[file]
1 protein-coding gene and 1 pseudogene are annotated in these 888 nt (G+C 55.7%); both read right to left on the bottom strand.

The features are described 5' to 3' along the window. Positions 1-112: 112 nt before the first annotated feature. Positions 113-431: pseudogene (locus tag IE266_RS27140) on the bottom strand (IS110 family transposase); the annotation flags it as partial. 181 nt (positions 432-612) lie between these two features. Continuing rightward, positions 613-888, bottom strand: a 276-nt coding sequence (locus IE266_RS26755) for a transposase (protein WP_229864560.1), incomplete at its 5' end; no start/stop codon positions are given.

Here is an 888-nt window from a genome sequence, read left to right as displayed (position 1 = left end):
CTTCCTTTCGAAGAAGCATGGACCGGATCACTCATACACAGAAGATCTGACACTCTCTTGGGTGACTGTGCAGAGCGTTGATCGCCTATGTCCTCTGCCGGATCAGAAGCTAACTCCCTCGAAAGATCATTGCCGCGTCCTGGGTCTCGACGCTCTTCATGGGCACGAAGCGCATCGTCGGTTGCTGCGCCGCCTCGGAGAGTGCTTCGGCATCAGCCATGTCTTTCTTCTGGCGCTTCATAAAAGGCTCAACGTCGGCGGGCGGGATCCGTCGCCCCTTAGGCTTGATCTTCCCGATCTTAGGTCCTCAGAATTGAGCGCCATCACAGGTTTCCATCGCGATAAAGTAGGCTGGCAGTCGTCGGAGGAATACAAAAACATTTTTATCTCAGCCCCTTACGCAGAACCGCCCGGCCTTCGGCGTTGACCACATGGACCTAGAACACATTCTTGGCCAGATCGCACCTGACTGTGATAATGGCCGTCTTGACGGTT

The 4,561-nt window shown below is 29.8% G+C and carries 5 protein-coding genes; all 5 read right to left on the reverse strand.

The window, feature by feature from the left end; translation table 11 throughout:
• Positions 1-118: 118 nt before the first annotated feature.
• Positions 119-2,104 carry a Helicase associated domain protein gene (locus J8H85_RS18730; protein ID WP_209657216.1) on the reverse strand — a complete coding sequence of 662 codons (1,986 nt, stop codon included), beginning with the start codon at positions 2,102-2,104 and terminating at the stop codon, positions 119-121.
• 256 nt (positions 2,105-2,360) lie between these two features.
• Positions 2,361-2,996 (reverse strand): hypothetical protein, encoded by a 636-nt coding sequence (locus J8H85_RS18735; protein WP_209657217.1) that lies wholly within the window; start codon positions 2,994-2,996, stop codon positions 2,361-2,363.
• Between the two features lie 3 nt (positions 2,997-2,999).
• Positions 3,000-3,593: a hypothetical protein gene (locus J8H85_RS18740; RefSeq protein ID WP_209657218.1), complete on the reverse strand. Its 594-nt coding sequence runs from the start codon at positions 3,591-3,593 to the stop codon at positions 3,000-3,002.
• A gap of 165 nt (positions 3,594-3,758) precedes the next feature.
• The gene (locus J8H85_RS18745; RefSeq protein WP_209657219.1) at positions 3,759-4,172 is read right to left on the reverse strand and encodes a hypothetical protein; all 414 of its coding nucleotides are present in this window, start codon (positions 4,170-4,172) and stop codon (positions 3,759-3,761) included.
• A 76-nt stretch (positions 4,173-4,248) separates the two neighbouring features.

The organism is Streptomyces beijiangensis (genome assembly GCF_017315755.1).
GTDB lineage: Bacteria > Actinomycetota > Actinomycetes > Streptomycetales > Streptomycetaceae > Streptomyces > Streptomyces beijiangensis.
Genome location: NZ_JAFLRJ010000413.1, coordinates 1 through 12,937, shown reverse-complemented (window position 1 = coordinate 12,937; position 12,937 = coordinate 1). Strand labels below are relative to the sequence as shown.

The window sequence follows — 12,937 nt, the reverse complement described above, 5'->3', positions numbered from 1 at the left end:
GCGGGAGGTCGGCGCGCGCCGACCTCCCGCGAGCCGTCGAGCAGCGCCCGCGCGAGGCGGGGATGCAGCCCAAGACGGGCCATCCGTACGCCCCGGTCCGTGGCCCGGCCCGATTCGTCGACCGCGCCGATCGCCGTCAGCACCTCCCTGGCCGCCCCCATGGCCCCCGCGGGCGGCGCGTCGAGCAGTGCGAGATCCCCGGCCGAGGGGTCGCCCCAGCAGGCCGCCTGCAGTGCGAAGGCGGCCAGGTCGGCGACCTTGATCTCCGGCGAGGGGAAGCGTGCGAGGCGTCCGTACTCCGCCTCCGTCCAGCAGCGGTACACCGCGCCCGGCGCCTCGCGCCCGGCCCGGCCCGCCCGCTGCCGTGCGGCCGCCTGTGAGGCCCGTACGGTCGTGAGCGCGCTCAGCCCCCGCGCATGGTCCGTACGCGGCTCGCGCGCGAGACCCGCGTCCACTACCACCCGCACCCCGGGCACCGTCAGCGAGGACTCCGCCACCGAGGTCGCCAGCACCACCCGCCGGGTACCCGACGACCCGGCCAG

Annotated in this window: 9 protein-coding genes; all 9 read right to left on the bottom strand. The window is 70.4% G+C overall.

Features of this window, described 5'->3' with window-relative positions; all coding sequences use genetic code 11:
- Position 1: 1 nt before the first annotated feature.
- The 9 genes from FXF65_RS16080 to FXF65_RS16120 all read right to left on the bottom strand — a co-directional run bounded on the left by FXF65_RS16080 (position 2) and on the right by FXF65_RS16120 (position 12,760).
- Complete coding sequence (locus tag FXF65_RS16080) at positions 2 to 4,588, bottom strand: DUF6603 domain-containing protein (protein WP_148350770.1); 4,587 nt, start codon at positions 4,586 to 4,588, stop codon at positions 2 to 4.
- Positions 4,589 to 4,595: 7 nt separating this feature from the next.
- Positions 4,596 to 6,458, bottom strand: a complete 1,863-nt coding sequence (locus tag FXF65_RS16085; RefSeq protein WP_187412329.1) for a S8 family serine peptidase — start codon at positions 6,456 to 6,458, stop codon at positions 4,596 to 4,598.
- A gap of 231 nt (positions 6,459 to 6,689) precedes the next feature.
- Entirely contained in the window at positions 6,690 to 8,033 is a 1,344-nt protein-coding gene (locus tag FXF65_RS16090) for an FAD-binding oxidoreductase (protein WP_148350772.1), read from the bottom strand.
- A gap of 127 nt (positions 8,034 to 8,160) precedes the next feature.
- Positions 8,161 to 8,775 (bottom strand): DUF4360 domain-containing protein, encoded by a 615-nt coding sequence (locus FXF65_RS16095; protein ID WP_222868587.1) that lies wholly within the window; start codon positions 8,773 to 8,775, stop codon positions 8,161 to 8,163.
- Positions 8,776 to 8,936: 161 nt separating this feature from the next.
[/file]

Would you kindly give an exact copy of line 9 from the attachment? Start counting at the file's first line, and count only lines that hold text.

• 256 nt (positions 2,105-2,360) lie between these two features.